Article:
Preview · Article · Aug 2009 · Cold Spring Harbor perspectives in biology
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    • "Desmosomal proteins including plakoglobin form plaques that are responsible for cell-cell adhesion (Green and Gaudry 2000). Mutations in many of these proteins have been linked to various cutaneous diseases including striate palmoplantal keratoderma and skin fragility/ wooly hair syndrome (Armstrong et al. 1999; Whittock et al. 2002). Moreover, defects in desmosomal cadherins are thought to contribute to a number of skin diseases including pemphigus foliaceous, pemphigus vulgaris, fogo selvagem and staphylococcal scalded skin syndrome (Kljuic et al. 2003; Whittock and Bower 2003; Wu et al. 2000). "
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    ABSTRACT: Mutations in genes encoding desmosomal proteins have been implicated in the pathogenesis of heart and skin diseases. This has led to the hypothesis that defective cell-cell adhesion is the underlying cause of injury in tissues that repeatedly bear high mechanical loads. In this study, we examined the effects of two different mutations in plakoglobin on cell migration, stiffness, and adhesion. One is a C-terminal mutation causing Naxos disease, a recessive syndrome of arrhythmogenic right ventricular cardiomyopathy (ARVC) and abnormal skin and hair. The other is an N-terminal mutation causing dominant inheritance of ARVC without cutaneous abnormalities. To assess the effects of plakoglobin mutations on a broad range of cell mechanical behavior, we characterized a model system consisting of stably transfected HEK cells which are particularly well suited for analyses of cell migration and adhesion. Both mutations increased the speed of wound healing which appeared to be related to increased cell motility rather than increased cell proliferation. However, the C-terminal mutation led to dramatically decreased cell-cell adhesion, whereas the N-terminal mutation caused a decrease in cell stiffness. These results indicate that different mutations in plakoglobin have markedly disparate effects on cell mechanical behavior, suggesting complex biomechanical roles for this protein.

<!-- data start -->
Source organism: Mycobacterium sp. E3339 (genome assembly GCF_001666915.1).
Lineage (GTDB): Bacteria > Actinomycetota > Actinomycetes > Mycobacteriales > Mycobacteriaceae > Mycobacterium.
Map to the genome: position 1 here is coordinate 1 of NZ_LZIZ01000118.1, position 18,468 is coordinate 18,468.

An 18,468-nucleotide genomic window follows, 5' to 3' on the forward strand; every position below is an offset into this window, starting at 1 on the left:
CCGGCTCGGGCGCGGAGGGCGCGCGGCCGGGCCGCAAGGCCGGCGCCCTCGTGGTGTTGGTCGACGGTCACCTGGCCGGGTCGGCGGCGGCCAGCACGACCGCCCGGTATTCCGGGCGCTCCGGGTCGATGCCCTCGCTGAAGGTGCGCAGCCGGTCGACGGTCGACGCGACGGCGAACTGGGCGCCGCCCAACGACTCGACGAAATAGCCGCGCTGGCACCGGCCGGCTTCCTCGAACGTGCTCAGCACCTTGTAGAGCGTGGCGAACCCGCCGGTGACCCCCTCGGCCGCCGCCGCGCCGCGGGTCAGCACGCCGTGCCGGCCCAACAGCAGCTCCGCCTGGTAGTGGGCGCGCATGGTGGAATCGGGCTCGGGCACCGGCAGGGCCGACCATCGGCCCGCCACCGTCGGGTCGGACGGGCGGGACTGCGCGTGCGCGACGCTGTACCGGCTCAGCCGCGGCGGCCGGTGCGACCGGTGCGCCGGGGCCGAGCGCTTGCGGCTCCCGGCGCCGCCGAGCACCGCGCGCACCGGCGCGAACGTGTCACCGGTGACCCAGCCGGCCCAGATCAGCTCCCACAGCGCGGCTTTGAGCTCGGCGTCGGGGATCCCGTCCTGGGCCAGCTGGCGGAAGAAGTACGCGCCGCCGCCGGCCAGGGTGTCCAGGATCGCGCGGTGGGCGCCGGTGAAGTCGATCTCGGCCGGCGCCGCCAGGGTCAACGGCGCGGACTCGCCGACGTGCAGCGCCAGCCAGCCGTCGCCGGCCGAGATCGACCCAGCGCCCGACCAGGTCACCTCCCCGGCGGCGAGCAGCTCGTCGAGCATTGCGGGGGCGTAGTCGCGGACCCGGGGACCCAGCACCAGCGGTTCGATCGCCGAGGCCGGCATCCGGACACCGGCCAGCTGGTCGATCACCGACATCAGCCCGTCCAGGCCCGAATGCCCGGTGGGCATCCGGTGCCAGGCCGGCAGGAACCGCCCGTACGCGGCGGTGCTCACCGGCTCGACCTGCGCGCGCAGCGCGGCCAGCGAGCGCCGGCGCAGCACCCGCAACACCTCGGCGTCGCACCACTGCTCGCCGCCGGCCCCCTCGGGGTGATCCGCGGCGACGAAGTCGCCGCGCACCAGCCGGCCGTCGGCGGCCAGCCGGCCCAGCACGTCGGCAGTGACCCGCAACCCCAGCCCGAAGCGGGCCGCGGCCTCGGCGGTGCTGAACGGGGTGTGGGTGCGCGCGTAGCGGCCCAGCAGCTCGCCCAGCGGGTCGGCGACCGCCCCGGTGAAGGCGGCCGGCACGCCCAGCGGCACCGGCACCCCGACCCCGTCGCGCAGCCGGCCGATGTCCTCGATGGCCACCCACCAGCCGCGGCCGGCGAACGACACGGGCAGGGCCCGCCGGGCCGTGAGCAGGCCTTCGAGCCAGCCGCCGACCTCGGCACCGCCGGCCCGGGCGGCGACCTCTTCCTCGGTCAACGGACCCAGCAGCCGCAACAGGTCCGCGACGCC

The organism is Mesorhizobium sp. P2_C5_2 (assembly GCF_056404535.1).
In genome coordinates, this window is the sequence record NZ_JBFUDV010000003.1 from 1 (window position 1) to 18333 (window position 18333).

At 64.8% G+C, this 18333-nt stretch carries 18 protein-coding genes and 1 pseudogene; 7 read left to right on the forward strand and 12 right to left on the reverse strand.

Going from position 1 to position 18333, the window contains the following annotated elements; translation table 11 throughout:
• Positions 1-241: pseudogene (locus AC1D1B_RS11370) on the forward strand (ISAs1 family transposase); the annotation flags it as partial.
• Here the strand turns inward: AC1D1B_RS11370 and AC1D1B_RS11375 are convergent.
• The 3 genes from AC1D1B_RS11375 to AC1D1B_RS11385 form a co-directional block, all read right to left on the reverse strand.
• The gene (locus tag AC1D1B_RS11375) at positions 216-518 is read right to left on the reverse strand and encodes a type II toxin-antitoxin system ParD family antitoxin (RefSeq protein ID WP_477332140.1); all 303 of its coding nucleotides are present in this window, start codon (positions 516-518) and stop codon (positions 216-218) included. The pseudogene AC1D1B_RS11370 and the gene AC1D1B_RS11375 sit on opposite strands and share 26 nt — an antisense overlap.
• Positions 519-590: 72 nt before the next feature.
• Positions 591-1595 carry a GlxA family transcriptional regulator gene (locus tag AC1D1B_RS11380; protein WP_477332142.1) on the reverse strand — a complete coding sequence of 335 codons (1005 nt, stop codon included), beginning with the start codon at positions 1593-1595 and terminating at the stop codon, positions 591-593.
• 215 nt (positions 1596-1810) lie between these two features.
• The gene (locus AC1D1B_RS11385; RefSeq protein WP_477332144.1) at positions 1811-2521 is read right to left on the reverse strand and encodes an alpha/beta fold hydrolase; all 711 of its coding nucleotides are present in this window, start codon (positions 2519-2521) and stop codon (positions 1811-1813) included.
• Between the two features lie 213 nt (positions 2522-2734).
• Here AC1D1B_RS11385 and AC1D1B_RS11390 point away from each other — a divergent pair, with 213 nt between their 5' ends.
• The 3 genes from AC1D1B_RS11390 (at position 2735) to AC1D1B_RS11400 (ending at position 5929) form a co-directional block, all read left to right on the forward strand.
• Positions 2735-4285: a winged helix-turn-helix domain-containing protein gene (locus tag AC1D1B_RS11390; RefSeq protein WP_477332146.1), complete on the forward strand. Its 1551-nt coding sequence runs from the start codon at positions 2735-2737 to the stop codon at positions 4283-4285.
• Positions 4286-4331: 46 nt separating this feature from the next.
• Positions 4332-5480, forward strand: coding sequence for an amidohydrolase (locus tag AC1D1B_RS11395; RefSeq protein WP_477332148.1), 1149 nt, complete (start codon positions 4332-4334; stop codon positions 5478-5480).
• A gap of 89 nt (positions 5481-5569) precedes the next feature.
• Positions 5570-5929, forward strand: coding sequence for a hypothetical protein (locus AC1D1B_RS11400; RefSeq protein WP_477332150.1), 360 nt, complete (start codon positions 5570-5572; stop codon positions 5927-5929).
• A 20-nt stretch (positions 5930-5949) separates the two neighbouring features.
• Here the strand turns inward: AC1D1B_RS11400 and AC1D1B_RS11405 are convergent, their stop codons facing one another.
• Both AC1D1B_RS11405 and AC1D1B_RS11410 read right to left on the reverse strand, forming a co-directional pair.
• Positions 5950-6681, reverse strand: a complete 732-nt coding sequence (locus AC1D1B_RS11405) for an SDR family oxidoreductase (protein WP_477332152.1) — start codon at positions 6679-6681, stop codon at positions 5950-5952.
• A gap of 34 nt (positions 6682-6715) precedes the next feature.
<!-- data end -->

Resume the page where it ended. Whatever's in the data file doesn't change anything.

Preview · Article · Dec 2008 · Cell Motility and the Cytoskeleton